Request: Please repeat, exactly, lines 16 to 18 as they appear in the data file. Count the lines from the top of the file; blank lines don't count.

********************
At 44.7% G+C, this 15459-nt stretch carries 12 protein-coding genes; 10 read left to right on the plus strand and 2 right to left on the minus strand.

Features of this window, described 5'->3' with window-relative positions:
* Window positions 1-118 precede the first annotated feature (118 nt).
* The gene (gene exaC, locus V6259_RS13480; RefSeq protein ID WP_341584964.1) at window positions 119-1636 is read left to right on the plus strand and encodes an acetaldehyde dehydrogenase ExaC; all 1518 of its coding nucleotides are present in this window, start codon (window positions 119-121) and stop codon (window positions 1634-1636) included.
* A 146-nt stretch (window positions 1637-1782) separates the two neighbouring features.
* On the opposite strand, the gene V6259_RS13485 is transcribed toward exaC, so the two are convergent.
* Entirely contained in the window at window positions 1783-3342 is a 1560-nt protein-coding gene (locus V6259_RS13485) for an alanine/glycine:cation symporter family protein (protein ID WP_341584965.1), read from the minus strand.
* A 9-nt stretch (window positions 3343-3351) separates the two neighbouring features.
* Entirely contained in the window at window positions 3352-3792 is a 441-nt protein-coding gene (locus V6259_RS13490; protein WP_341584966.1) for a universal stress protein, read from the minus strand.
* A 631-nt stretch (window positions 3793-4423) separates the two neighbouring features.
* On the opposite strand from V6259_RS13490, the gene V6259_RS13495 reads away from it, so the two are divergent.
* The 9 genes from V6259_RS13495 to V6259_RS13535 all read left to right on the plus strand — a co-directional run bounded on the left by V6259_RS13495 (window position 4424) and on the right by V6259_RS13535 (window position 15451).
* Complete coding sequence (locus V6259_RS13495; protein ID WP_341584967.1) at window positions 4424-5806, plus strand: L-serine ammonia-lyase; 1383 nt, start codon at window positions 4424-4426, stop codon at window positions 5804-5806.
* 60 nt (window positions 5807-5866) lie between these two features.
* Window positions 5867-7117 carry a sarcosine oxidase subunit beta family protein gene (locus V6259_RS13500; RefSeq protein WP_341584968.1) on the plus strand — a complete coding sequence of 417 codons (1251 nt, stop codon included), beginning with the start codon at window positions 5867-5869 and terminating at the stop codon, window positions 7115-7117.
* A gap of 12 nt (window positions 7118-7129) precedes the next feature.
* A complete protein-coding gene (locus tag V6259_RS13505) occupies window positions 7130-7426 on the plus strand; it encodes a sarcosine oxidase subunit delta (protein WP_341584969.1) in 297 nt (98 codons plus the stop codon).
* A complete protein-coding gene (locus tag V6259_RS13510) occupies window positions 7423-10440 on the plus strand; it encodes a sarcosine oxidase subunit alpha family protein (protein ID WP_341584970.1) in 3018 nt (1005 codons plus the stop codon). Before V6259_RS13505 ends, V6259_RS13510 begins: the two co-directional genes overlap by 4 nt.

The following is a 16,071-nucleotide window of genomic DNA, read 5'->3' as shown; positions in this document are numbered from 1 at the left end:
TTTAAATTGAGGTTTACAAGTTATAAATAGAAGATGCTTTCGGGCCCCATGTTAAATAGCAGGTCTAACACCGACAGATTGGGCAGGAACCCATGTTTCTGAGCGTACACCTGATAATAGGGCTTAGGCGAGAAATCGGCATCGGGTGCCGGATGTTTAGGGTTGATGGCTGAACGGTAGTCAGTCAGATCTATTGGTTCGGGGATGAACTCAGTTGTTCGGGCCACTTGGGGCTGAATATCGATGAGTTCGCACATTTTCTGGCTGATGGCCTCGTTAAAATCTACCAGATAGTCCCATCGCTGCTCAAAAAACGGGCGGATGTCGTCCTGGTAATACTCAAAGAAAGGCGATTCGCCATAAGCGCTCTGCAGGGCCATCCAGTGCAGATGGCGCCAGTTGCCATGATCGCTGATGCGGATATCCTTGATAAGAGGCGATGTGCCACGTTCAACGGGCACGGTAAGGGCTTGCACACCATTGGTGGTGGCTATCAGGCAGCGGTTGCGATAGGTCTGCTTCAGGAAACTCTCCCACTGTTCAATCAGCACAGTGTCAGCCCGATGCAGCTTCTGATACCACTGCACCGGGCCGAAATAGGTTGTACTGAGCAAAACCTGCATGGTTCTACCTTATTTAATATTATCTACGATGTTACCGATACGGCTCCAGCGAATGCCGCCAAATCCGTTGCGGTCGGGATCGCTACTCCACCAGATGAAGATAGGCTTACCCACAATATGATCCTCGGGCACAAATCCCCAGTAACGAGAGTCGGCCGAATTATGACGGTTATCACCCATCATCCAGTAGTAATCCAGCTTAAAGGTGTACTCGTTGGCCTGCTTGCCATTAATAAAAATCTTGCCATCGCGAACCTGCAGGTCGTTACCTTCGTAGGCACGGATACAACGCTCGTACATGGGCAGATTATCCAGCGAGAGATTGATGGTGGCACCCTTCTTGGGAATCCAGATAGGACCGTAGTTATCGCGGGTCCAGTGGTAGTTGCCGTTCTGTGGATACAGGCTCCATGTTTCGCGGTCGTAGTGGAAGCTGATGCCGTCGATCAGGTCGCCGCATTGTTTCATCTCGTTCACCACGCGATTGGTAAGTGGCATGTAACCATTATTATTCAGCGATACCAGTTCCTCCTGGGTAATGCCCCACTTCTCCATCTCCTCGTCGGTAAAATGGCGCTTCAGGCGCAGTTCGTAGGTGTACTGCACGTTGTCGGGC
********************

* A gap of 12 nt (window positions 7118-7129) precedes the next feature.
* A complete protein-coding gene (locus tag V6259_RS13505) occupies window positions 7130-7426 on the plus strand; it encodes a sarcosine oxidase subunit delta (protein WP_341584969.1) in 297 nt (98 codons plus the stop codon).
* A complete protein-coding gene (locus tag V6259_RS13510) occupies window positions 7423-10440 on the plus strand; it encodes a sarcosine oxidase subunit alpha family protein (protein ID WP_341584970.1) in 3018 nt (1005 codons plus the stop codon). Before V6259_RS13505 ends, V6259_RS13510 begins: the two co-directional genes overlap by 4 nt.